March is often described as ‘march of many weathers,’ as it can bring a mix of rain, hail, wind, mists, and shine, sometimes all in one day! Spring is here, but the winter weather winds occasionally sneak through, making this a month of surprises and variety.
The unpredictable march weather has been a suitable backdrop to what continues to be an unpredictable time. This month marked one year since the first lock down, something most of us had hoped would not last this long. This ‘one year on’ milestone therefore may be contributing to a changeable emotional-weather forecast for many, where optimism and calm can turn into restlessness and frustration, as quickly as the march sun can disappear behind the clouds.
With the possibility of ‘many weathers’ in mind, expecting the unexpected, reflecting on what makes us feel comfortable, and acknowledging our own unique experiences, can help us to mindfully navigate the everyday, and support our mental and emotional wellbeing.
Expecting the unexpected
Few of us thought we would spend a second St Patrick’s Day without the traditional enjoyment of parades and face-to-face celebrations. We might have felt surprised by the variety in our mood as this familiar day arrived – something we may also be noticing during ordinary days.
Ongoing restrictions coupled with the challenges many of us have been managing so far, can leave us feeling good one minute, and down the next. Expecting, and accepting, that ups and downs can happen during challenging times, gives us an opportunity to be more understanding of our personal situations, helping unpleasant moods to come and go more easily.
When we notice an unexpected mood change, it can be useful to take a moment’s pause to consider what might be going on for us. Maybe we are missing a loved one, feeling tired from too much screen time, missing old routines, or perhaps we thought of a comforting memory, or heard an unexpected song that lifted our spirits. It is equally important to notice our good moods, so that we get to enjoy precious moments of excitement, joy, optimism, laughter, and hope.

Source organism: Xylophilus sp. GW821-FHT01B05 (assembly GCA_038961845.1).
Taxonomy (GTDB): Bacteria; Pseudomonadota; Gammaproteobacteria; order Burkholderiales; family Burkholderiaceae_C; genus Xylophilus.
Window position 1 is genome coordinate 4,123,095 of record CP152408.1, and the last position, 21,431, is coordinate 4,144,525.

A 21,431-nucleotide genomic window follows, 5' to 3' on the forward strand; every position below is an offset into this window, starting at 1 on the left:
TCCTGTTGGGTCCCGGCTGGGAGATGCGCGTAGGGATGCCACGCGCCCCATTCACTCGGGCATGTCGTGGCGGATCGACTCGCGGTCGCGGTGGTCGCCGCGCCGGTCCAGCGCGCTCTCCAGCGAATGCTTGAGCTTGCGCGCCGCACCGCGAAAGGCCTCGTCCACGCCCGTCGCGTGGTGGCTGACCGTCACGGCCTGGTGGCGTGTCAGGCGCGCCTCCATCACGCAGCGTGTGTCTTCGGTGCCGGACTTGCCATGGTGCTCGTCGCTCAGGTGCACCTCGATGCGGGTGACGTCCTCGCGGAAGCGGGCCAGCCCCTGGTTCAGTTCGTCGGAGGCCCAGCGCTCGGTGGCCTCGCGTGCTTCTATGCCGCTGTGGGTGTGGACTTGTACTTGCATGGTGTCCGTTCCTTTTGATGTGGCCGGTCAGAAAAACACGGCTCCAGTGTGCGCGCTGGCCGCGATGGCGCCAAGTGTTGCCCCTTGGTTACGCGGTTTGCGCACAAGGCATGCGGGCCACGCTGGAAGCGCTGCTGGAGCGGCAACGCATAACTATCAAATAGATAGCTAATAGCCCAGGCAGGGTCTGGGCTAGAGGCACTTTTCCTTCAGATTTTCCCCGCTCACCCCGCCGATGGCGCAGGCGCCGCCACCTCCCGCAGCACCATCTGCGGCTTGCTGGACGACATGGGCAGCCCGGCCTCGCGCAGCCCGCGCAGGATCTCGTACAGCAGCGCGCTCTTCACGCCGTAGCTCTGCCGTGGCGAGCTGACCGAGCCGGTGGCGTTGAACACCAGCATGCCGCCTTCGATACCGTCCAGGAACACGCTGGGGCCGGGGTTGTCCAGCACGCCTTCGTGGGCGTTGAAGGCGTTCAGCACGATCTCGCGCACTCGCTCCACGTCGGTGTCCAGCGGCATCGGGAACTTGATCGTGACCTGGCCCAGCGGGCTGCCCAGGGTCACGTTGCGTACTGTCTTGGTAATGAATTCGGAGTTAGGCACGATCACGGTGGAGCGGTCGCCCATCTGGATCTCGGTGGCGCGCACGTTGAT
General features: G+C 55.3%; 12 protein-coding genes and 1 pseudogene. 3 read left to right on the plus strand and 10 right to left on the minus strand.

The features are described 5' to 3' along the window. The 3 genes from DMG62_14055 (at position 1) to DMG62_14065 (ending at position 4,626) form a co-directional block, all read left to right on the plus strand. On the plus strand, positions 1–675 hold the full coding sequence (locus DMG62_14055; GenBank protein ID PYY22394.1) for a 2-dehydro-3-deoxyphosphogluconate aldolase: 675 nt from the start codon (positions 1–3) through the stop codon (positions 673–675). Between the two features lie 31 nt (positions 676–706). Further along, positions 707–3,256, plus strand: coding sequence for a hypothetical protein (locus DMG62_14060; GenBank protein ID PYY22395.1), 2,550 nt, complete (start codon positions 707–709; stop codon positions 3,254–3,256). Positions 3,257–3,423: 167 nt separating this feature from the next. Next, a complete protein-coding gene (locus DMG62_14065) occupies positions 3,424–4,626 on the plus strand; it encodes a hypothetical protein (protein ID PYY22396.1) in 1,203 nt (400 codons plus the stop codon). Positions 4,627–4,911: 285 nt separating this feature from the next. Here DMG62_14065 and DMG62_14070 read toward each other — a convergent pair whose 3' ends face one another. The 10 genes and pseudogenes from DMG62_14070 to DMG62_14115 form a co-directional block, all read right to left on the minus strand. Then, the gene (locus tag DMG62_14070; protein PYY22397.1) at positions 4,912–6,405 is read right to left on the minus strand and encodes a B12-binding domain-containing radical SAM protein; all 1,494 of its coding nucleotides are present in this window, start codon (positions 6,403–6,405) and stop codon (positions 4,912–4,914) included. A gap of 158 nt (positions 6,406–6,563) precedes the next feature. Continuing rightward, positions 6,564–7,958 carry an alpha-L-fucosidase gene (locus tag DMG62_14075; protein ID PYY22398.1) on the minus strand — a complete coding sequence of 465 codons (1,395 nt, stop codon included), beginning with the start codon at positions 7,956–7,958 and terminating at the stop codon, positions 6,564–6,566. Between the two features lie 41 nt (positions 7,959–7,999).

Feeling comfortable is important
As restrictions continue and more time passes, we might find ourselves feeling under pressure to change our routines, or the boundaries that have helped us to feel comfortable so far, particularly if we notice a change in behaviour around us.
Designing our own routine and recognising our personal comfort level, is an important part of managing our mental and emotional wellbeing. This might mean switching from video calls to phone calls for a change, sticking with that early morning shopping time that has worked for us so far, or reminding loved ones that we will be able to meet again, when restrictions ease.
Taking some time to reflect on what works best for us, reminding ourselves of what feels supportive, can help us to continue to keep wellbeing in mind.
Acknowledging our own experiences
Covid has brought considerable change to our day-to day-lives, and also to the ability to predict and plan for special experiences. Many have missed out on anticipated milestones, while others have had to put plans on hold altogether.
Acknowledging the significance of the things we have personally lost or are missing is important, as it can help us to recognise their unique meaning for us. Despite this, we can often find ourselves moving quickly to that old familiar phrase “but it could be worse.” Although this phrase can sometimes help us keep perspective by recalling things we are grateful for, we can also run the risk of dismissing the significance of things we personally have lost, missed out on, or are simply just missing.
Take a moment to acknowledge these experiences. They might include graduations or weddings postponed, funerals we have not been able to attend, familiar school and work routines now unfamiliar, holidays missed, or simply those little me-time moments during a busy day that are not as regular anymore. This acknowledgement can help us to value our experiences, which in turn can make our feelings about them a little easier to absorb.
A final thought…
Reflecting on the unpredictable weathers of march can help us consider how to expect and accept the unexpected, continue to feel comfortable and supported, and acknowledge our own unique experiences. As we near the end of this month of ‘many weathers,’ it may still be useful to keep both an umbrella and a pair of sunglasses with us, as we navigate the unexpected, keeping wellbeing in mind, and looking forward to surer weather ahead.
This post featured as a Monthly Wellbeing Series article in The Midland Tribune on 25th March 2021